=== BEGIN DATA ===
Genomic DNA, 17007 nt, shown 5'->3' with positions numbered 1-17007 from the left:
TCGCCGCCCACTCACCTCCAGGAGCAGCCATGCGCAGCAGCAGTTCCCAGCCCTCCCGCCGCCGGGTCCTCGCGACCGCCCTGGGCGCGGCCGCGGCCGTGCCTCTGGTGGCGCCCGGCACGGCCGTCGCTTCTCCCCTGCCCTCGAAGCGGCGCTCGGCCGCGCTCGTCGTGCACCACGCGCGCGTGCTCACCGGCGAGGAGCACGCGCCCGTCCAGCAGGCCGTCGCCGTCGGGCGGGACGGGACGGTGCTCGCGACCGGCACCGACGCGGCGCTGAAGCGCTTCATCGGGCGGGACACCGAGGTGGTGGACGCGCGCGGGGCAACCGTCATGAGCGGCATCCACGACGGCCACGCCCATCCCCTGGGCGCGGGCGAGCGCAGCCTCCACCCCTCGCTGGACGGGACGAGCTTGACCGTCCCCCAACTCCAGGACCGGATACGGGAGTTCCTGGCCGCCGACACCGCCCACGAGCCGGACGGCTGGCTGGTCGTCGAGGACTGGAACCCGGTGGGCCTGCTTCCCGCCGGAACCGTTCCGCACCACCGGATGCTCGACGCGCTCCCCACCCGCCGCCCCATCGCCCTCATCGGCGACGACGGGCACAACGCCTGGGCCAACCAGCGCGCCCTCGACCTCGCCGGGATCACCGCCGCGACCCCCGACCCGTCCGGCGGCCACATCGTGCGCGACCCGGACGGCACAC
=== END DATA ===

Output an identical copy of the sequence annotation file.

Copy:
Genomic DNA, 17007 nt, shown 5'->3' with positions numbered 1-17007 from the left:
TCGCCGCCCACTCACCTCCAGGAGCAGCCATGCGCAGCAGCAGTTCCCAGCCCTCCCGCCGCCGGGTCCTCGCGACCGCCCTGGGCGCGGCCGCGGCCGTGCCTCTGGTGGCGCCCGGCACGGCCGTCGCTTCTCCCCTGCCCTCGAAGCGGCGCTCGGCCGCGCTCGTCGTGCACCACGCGCGCGTGCTCACCGGCGAGGAGCACGCGCCCGTCCAGCAGGCCGTCGCCGTCGGGCGGGACGGGACGGTGCTCGCGACCGGCACCGACGCGGCGCTGAAGCGCTTCATCGGGCGGGACACCGAGGTGGTGGACGCGCGCGGGGCAACCGTCATGAGCGGCATCCACGACGGCCACGCCCATCCCCTGGGCGCGGGCGAGCGCAGCCTCCACCCCTCGCTGGACGGGACGAGCTTGACCGTCCCCCAACTCCAGGACCGGATACGGGAGTTCCTGGCCGCCGACACCGCCCACGAGCCGGACGGCTGGCTGGTCGTCGAGGACTGGAACCCGGTGGGCCTGCTTCCCGCCGGAACCGTTCCGCACCACCGGATGCTCGACGCGCTCCCCACCCGCCGCCCCATCGCCCTCATCGGCGACGACGGGCACAACGCCTGGGCCAACCAGCGCGCCCTCGACCTCGCCGGGATCACCGCCGCGACCCCCGACCCGTCCGGCGGCCACATCGTGCGCGACCCGGACGGCACAC